It is estimated that there are over 25,000 public service vehicles (psv’s) in operation throughout Nairobi, which account for approximately 80% of Nairobi’s traffic within the Central Business District. Of the PSV's there are around 16,000 Matatus which operate under free-market conditions, with little regulation or control and has resulted in a decline in customer satisfaction and poor maintenance standards.
The majority of the destination for the Matatus is the Central Business District (CBD) of Nairobi, which causes severe congestion in and around the highway network on the approach and surrounding the CBD. The sheer volumes of Matatus trying to access the CBD on a daily basis create a serious congestion issue which contributes to poor journey time reliability, significant journey time delay, queuing traffic and poor air quality in Nairobi. The pressure on the existing road network is expected to get significantly worse with a projected population increase in Nairobi from 3.3 million people in 2010 to an anticipated projection of 5.8 million people by 2025. Nairobi and specifically the CBD is known as the commercial centre for East Africa and is a key hub of commercial activity and government employment. It is important that the CBD is not blighted by the congestion and the problems associated with it and is supported by a transport system to fit its needs and aspirations for growth. With congestion continuing to increase and declining public satisfaction in standards, there is an urgent need for change and an improvement on the current situation. If Nairobi is to meet public expectations and accommodate the growth in population, whilst keeping Nairobi as the commercial centre for East Africa changes must happen. In order to identify improvements to the situation, a series of studies have been undertaken to determine what solutions would be best suited to address the issues facing Nairobi. The results revealed that BRT would be the key component to reducing congestion on the highway network in and around the CDB and providing a transport infrastructure to help keep Nairobi as a commercial centre for East Africa and allow growth in a sustainable manner. In order to address the above, The Transportation Consultancy (ttc) were appointed as part of an International Consortium to undertake a feasibility and detailed design study for a Bus Rapid Transit (BRT) system in Nairobi. “ttc’s” role within the consortium is to provide passenger demand and revenue forecasts for the BRT scheme and assist with the general specification for the system. The study will provide a focus on the two potential BRT corridors.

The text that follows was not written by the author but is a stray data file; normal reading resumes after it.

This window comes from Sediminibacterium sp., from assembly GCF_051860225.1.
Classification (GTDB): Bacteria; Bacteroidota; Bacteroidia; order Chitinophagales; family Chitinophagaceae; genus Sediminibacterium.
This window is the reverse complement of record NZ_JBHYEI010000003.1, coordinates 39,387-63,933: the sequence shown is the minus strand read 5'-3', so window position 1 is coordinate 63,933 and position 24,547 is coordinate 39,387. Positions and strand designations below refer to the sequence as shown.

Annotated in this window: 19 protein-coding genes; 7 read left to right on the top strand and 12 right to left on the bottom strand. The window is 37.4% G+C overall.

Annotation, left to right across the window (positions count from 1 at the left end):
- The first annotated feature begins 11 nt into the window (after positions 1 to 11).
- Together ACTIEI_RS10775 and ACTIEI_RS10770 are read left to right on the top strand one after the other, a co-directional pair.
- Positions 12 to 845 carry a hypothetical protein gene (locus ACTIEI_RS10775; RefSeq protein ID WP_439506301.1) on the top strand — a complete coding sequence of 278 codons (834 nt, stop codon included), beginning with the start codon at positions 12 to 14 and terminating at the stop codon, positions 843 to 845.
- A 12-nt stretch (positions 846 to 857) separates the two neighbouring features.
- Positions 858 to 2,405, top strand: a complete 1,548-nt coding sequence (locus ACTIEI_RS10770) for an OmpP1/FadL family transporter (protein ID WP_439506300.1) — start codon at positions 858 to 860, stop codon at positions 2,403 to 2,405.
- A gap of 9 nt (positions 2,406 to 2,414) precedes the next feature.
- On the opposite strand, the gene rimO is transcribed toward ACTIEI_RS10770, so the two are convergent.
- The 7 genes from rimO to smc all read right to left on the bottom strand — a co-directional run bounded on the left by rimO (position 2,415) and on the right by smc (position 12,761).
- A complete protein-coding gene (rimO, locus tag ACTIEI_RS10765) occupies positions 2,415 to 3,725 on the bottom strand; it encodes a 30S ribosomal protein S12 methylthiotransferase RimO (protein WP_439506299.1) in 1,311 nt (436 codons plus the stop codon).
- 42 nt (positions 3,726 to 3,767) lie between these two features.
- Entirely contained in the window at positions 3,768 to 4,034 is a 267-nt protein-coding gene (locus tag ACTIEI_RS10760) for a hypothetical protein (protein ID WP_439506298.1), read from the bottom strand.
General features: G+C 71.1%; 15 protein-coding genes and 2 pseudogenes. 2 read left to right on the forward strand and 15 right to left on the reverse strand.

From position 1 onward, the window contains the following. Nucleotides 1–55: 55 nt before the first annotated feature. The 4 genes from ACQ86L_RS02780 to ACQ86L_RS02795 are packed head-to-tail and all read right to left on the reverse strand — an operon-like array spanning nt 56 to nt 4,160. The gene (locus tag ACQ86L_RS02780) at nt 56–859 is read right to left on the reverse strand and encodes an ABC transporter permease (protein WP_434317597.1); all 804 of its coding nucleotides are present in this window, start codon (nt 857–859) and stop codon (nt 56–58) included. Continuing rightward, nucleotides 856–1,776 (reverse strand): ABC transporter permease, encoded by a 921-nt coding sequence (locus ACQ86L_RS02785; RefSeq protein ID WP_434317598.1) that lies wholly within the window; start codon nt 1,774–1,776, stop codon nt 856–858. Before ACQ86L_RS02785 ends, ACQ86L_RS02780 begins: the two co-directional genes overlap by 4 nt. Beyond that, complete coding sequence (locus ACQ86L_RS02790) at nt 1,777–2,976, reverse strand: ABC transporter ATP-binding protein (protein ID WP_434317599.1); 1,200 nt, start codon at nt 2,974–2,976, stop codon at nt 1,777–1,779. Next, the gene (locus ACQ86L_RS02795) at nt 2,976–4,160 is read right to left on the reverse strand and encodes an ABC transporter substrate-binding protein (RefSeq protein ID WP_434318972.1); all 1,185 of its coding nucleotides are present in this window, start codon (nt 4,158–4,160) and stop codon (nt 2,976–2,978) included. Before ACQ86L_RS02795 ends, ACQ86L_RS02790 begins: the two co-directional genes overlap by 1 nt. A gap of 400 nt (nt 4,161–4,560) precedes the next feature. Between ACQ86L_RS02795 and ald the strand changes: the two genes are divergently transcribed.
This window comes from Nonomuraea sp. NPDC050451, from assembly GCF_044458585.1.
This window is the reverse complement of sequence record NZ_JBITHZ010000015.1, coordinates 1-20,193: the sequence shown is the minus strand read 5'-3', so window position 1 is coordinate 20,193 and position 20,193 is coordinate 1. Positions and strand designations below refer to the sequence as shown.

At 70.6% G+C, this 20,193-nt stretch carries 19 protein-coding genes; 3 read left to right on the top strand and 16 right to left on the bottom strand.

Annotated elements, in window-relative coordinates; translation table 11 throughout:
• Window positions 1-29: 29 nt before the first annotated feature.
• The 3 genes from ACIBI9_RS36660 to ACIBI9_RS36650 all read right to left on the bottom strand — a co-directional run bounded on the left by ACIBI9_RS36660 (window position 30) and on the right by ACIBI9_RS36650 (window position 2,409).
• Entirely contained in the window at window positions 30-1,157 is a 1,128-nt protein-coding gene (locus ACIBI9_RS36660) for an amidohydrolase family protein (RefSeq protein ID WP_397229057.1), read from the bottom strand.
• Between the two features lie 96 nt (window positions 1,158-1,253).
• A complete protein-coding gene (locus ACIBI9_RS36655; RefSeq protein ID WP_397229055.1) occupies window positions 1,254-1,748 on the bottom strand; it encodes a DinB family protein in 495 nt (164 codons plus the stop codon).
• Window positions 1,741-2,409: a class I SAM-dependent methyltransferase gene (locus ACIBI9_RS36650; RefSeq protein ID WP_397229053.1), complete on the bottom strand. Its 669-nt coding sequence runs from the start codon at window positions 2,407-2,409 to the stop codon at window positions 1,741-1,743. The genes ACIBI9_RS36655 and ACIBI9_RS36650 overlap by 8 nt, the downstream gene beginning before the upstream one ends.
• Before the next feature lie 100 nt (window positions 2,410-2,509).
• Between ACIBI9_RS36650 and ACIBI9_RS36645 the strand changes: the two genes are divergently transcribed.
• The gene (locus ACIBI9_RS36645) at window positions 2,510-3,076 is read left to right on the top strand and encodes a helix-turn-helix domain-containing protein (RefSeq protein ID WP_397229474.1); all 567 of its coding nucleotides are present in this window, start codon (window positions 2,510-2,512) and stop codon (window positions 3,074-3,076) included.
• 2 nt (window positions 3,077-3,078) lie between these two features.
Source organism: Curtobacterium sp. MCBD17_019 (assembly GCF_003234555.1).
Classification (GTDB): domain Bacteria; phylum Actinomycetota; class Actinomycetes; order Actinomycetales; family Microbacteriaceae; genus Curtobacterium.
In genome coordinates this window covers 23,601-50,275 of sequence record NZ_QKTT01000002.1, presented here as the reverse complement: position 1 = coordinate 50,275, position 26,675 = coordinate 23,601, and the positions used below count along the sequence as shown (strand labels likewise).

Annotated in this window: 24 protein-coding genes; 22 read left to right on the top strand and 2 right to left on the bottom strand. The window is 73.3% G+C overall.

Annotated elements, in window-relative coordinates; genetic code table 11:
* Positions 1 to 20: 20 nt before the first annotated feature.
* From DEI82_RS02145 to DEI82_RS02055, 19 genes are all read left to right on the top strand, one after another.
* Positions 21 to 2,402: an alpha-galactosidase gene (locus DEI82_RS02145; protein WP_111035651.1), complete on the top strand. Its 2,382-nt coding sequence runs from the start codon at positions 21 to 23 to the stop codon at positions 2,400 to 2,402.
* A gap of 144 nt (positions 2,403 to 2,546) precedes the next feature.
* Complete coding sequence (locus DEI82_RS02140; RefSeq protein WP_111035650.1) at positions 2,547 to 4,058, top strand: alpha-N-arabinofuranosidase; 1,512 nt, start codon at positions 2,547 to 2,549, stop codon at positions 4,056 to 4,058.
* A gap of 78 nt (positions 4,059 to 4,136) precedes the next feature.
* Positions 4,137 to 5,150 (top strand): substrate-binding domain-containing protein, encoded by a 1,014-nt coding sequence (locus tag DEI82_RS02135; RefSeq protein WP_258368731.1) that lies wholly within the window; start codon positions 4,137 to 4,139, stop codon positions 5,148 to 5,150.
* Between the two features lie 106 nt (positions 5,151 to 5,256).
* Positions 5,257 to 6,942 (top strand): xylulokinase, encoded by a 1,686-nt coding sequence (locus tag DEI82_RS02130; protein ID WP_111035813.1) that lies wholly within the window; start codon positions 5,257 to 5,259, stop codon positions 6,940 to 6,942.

BRT Corridor 3 East & West, Corridor 4 West
The two corridors of focus for the study are described below;
Line 3 (East & West) is known as the ‘Chui Line’ and is over 20km in length and is proposed to run on an east to west alignment from the Eastern Nairobi district of Njiru, through the Central Business District before heading west towards the Western districts of Nairobi, terminating at the Show Ground and the University.
Line 4 West is known as the ‘Kifaru Line’ is approximately 8km in length and starts on the western side of the CBD before routing through the CBD and terminating at Landhies Road.
The map below displays the extent of the Nairobi Proposed BRT Network, whereby Line 3 and Line 4 are represented by the Green and Red colour lines.
The basis of the feasibility study was to develop a Public Transport VISUM Model to determine the effect on all modes of transport of the re-allocation of highway space on the Nairobi Highway Network, as well as the development of the passenger demand and revenue forecasts. The model will be based on traffic surveys undertaken along the proposed corridors in the Autumn of 2015. Service patterns have been identified together with stations along the route. The buses will have dedicated busways along each route with priority over ‘normal’ traffic at key intersections and therefore intelligent transport systems (ITS) will be specified. It is proposed that the BRT system will operate to full BRT specifications as set out by the Institute for Transportation and Development Policy (ITDP) and will revolutionise public transport in Nairobi. The timescale for the feasibility study is for approximately 6 months, with the project running until March 2017.
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